A matched cohort design was used, with 2 years of data from the Optimum Patient Care Research Database. Matching variables were established from a baseline year of follow-up data, and two cohorts were formed: a "similar-devices cohort" and a "mixed-devices cohort". COPD-related events were recorded during an outcome year of follow-up. The primary outcome measure was an incidence rate ratio (IRR) comparing the rate of exacerbations between study cohorts. A secondary outcome compared average daily use of short-acting beta agonist (SABA).

RESULTS:

The final study sample contained 8,225 patients in each cohort (mean age 67 [SD, 10], 57% males, 37% current smokers). Patients in the similar-devices cohort had a lower rate of exacerbations compared with those in the mixed-devices cohort (adjusted IRR 0.82, 95% confidence interval [CI] 0.80-0.84) and were less likely to be in a higher-dose SABA group (adjusted proportional odds ratio 0.54, 95% CI 0.51-0.57).

CONCLUSION:

COPD patients who were prescribed one or more additional inhaler devices requiring similar inhalation techniques to their previous device(s) showed better outcomes than those who were prescribed devices requiring different techniques.

KEYWORDS:

chronic obstructive pulmonary disease; exacerbations; inhalation technique; inhaler devices; matched cohort; observational

PMID:
28053517
PMCID:
PMC5191843
DOI:
10.2147/COPD.S117196
[Indexed for MEDLINE]
Free PMC Article

Conflict of interest statement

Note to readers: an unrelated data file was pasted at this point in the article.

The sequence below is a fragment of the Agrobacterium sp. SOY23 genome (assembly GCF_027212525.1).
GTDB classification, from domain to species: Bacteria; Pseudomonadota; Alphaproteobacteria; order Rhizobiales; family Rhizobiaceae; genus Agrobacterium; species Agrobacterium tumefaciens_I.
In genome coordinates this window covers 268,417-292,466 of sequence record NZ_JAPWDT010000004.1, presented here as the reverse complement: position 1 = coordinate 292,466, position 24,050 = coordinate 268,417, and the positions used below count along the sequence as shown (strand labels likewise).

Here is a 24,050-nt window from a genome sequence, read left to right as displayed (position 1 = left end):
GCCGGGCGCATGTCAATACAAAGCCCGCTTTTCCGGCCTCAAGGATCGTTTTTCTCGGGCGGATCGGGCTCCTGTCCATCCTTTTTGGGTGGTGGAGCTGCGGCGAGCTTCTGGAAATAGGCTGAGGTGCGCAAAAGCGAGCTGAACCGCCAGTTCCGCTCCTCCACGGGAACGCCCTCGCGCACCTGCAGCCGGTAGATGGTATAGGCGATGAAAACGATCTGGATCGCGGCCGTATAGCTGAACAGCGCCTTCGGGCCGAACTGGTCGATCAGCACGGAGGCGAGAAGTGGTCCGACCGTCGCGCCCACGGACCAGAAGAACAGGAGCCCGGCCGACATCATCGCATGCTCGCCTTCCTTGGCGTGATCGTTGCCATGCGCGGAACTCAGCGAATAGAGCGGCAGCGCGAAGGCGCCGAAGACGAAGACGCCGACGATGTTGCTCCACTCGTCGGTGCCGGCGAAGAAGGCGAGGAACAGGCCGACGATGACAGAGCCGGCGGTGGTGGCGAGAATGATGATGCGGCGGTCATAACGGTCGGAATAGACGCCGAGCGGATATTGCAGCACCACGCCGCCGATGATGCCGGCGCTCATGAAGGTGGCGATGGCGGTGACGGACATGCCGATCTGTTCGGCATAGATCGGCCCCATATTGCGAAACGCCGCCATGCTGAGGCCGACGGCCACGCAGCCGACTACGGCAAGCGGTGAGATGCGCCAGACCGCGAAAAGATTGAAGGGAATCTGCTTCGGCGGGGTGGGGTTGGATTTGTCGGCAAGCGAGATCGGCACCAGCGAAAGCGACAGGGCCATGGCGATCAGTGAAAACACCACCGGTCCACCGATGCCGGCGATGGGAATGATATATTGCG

SBA has no shares in any pharmaceutical companies. She has received sponsorship to carry out studies, together with Board Membership, consultant agreements and honoraria for presentation, from several pharmaceutical companies that market inhaled products. These include AstraZeneca, GlaxoSmithKline, Meda, Mundipharma and Teva. HC has no shares in any pharmaceutical companies. He has received sponsorship to carry out studies, together with Board Membership, consultant agreements and honoraria for presentation, from several pharmaceutical companies that market inhaled products. These include Almirall, AstraZeneca, Boehringer Ingelheim, Chiesi, GlaxoSmithKline, Innovata Biomed, Meda, Napp Pharmaceuticals, Mundipharma, NorPharma, Norvartis, Orion, Sanofi, Teva, Truddell Medical International, UCB and Zentiva. Research sponsorship has also been received from grant awarding bodies (EPSRC and MRC). He is the owner of Inhalation Consultancy Ltd. He is also an employee of Research in Real Life Ltd, which conducted this study and which has conducted paid research in respiratory disease on behalf of the following other organizations in the past 5 years: Aerocrine, AKL Ltd, Almirall, AstraZeneca, Boehringer Ingelheim, Chiesi, GlaxoSmithKline, Meda, Mundipharma, Napp, Novartis, Orion, Takeda, Teva, and Zentiva, a Sanofi company. RC has a patent on an audio-based technology to assess response to inhaled medication. He currently has grants from GSK and Aerogen and receives speaker and Advertisement board fees from GSK Novartis, Boehringer and TEVA. FL has no shares in any pharmaceutical companies. FL reports personal fees from AstraZeneca, Boehringer Ingelheim, Chiesi, Cipla and Teva Pharmaceuticals. FL has board membership with Boehringer Ingelheim, Chiesi, Teva Pharmaceuticals. RRR reports grants and personal fees from Almirall, AstraZeneca, Boehringer Ingelheim, Ferrer Group, Mylan, Novartis, Pearl Therapeutics, Takeda, and TEVA and grants and personal fees from Menarini during the conduct of the study. He is member of the GOLD Board of Directors and of the Scientific Committee. SY is employed by Observational and Pragmatic Research Institute Pte Ltd, which receives funding from UK National Health Service, British Lung Foundation, Aerocrine, AKL Ltd, Almirall, AstraZeneca, Boehringer Ingelheim, Chiesi, Eli Lilly, GlaxoSmithKline, Meda, Merck, Mundipharma, Napp, Novartis, Orion, Pfizer, Respiratory Effectiveness Group, Takeda, Teva Pharmaceuticals and Zentiva. DP has board membership with Aerocrine, Almirall, Amgen, AstraZeneca, Boehringer Ingelheim, Chiesi, Meda, Mundipharma, Napp, Novartis and Teva Pharmaceuticals; consultancy with Almirall, Amgen, AstraZeneca, Boehringer Ingelheim, Chiesi, GlaxoSmithKline, Meda, Mundipharma, Napp, Novartis, Pfizer and Teva Pharmaceuticals; grants and unrestricted funding for investigator-initiated studies (conducted through Research in Real-Life Ltd, which is subcontracted by Observational and Pragmatic Research Institute Pte Ltd, and OPRI) from UK National Health Service, British Lung Foundation, Aerocrine, AKL Ltd, Almirall, AstraZeneca, Boehringer Ingelheim, Chiesi, Eli Lilly, GlaxoSmithKline, Meda, Merck, Mundipharma, Napp, Novartis, Orion, Pfizer, Respiratory Effectiveness Group, Takeda, Teva Pharmaceuticals and Zentiva; payments for lectures/speaking from Almirall, AstraZeneca, Boehringer Ingelheim, Chiesi, Cipla, GlaxoSmithKline, Kyorin, Meda, Merck, Mundipharma, Novartis, Pfizer, Skyepharma, Takeda and Teva Pharmaceuticals; payment for manuscript preparation from Mundipharma and Teva Pharmaceuticals; patents (planned, pending or issued) from AKL Ltd; payment for the development of educational materials from GlaxoSmithKline and Novartis; stock/stock options from AKL Ltd which produces phytopharmaceuticals; owns 80% of Research in Real Life Ltd, which is subcontracted by OPRI, 75% of the social enterprise Optimum Patient Care Ltd and 75% of OPRI; received payment for travel/accommodations/meeting expenses from Aerocrine, Boehringer Ingelheim, Mundipharma, Napp, Novartis and Teva Pharmaceuticals; funding for patient enrolment or completion of research from Almirral, Chiesi, Teva Pharmaceuticals and Zentiva; and peer reviewer for grant committees of the Medical Research Council (2014), Efficacy and Mechanism Evaluation programme (2012), HTA (2014). The other authors report no conflicts of interest in this work.